Here are five things you must know for Tuesday, June 19:
1. -- Stocks Plunge as Trump Issues New Tariff Threats Against China
U.S. stock futures plunged on Tuesday, June 19, and global stocks were sinking after Donald Trump threatened to unleash a fresh round of tariffs on $200 billion worth of goods from China in the latest escalation of trade war rhetoric between the world's two biggest economies.
Trump said a 10% levy would apply "after the legal process is complete" if China "refuses to change its practices, and also if it insists on going forward with the new tariffs that it has recently announced," a reference to Beijing's intent to match a list of $50 billion worth of goods now subject to tariffs from Washington. China called Trump's latest salvo "blackmail" and said trade wars would harm "not just the people of China and the U.S. but all over the world."
"Given the position that the two sides in the showdown have staked out, it is difficult to see how either side will back down from its position," said Saxo Bank currency strategist John Hardy. "China because it wouldn't want to be seen as bullied by Trump and Trump because his position taps into popular sentiment and is likely to remain a popular theme in the election cycle."
Contracts tied to the Dow Jones Industrial Average
TheStreet argued there could be a big down day for the markets soon.
The U.S. economic calendar on Tuesday includes Housing Starts for May at 8:30 a.m. ET.
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2. -- Apple's iPhones Reportedly to Be Spared From China Tariffs
The Trump administration has told Apple Inc. (AAPL CEO Tim Cook that it wouldn't place tariffs on iPhones, which are assembled in China, The New York Times reported, citing a person familiar with the talks.
Cook visited Trump last month to warn him that tough talk on China could threaten Apple's position in the country.
Apple is worried China could retaliate in ways that hurt its business, according to three people close to Apple, the Times reported.
Apple fears "the Chinese-bureaucracy machine is going to kick in," meaning the Chinese government could cause delays in its supply chain and increase scrutiny of its products by citing national-security concerns, according to one person close to the company, the Times reported.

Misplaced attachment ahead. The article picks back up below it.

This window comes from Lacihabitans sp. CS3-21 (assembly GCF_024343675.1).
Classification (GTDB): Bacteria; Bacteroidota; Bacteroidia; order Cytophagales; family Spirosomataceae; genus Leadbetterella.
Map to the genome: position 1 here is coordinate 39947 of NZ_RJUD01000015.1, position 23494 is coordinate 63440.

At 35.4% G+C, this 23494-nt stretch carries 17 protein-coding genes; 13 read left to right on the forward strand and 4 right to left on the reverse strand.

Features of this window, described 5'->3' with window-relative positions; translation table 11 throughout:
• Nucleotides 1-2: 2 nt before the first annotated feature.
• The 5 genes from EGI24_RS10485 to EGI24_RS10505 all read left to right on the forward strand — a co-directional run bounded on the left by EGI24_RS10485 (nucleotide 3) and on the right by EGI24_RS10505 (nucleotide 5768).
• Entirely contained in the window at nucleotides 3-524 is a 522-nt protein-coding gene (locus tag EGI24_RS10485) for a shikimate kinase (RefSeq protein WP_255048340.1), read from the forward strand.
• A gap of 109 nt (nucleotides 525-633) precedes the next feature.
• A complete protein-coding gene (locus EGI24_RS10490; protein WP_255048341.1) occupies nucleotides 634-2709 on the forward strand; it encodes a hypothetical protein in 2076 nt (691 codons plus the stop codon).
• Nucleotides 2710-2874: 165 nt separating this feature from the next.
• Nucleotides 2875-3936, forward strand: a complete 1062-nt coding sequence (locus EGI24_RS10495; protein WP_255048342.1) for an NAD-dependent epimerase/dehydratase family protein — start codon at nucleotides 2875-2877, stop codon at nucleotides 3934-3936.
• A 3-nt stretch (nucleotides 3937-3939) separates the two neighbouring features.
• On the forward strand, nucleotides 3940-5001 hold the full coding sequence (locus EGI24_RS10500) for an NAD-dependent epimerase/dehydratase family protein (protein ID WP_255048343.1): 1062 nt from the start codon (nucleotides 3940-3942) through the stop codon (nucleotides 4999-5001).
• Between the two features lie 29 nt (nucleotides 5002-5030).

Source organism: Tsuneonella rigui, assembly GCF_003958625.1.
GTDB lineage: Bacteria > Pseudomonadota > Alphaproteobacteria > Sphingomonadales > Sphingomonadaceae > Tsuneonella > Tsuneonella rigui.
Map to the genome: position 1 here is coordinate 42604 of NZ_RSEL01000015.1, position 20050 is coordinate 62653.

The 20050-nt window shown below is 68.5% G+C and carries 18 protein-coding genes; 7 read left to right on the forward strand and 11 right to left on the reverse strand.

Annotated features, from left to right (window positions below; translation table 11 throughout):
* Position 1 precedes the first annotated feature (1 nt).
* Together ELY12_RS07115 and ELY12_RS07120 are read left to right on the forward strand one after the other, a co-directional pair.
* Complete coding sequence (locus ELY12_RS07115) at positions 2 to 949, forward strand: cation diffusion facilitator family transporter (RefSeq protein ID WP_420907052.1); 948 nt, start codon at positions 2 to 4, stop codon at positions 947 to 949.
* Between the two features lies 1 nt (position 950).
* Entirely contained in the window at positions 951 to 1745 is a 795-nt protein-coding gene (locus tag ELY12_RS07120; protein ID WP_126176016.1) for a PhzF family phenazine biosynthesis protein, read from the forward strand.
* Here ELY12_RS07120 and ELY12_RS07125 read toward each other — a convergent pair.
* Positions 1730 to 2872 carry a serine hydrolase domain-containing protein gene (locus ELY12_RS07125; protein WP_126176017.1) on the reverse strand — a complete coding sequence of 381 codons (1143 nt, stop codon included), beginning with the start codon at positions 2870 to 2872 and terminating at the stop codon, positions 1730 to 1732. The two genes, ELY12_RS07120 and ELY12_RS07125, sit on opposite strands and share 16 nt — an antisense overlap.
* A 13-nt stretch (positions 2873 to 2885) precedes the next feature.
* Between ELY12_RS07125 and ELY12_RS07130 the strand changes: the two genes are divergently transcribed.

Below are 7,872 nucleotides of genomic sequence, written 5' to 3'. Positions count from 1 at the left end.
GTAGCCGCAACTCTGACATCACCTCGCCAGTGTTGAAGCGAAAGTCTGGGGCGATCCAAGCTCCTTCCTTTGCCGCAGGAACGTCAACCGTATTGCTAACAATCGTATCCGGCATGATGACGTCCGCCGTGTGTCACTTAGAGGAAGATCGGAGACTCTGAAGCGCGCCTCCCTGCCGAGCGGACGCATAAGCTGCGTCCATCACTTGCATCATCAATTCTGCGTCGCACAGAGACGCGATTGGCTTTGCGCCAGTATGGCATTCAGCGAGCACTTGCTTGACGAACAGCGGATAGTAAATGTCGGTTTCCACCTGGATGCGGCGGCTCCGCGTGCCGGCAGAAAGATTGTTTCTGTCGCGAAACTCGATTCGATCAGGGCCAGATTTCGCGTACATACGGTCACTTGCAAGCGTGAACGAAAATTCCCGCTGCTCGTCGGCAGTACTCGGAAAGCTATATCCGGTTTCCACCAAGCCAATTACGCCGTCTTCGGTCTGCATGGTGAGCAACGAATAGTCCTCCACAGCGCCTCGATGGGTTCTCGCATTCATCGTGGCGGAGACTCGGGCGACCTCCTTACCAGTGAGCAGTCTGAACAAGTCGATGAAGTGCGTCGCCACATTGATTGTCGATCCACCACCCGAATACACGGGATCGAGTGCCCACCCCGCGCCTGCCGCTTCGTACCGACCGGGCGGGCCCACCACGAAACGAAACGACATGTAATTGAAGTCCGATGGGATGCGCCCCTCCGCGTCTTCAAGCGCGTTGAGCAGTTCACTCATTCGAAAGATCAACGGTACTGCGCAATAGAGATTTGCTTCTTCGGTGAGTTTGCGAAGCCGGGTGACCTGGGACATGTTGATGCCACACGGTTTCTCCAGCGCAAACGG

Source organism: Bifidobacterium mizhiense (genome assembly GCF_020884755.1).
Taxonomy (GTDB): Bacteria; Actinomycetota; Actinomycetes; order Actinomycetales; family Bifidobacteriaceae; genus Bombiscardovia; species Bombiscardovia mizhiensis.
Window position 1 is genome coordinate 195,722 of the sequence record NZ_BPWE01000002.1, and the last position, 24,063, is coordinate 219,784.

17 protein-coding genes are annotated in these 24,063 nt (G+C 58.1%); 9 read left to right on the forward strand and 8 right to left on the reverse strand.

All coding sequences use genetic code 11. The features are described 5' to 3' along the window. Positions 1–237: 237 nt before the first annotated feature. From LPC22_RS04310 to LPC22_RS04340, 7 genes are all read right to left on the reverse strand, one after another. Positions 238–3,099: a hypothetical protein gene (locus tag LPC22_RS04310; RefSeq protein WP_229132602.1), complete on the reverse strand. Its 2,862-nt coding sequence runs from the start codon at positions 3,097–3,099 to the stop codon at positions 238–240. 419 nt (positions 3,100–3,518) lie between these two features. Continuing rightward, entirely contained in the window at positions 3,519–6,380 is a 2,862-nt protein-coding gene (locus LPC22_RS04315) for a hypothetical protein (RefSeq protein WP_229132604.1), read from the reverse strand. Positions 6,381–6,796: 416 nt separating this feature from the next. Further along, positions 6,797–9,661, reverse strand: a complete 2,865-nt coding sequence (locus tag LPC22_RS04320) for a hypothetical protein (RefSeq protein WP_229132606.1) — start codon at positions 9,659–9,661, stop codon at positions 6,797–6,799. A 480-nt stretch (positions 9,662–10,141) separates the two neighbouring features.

Apple has sold more iPhones in China than it has in the U.S. for the past three years and relies on mainland Chinese sales for around 20% of its nearly $200 billion in annual revenue.
Shares of Apple were down 1.2% in premarket trading on Tuesday.
3. -- Senate Blocks White House Plan to Reinstate ZTE
ZTE is accused of violating trade laws by selling sensitive technologies to North Korea and Iran. The Trump administration announced a deal with ZTE earlier this month, but the Senate's Republican leaders have moved to reverse it.
The Senate approved the bill, 85-10, sending it to the House, which approved the defense policy bill last month without the ZTE provision.
Donald Trump is scheduled to meet with House Republican lawmakers on Tuesday evening, when the topic of ZTE could come up, and is expected to meet Wednesday with Senate Republicans to find ways to ensure ZTE can resume business, The Wall Street Journal reported.
ZTE shares fell more than 25% in Hong Kong on Tuesday.
4. -- GameStop Jumps on Report It's Considering a Buyout
GameStop Corp. (GME jumped 9% on Monday following a report it might be selling itself off to a private-equity firm.
A Reuters report published Monday said the video game and electronics retailer tapped a financial adviser to explore a sale. Sycamore partners, a private-equity firm specializing in retail and consumer investments, was named as one of the firms interested in buying GameStop. Sycamore has previously bought out mall retailers like Hot Topic, The Limited, Talbots and Staples.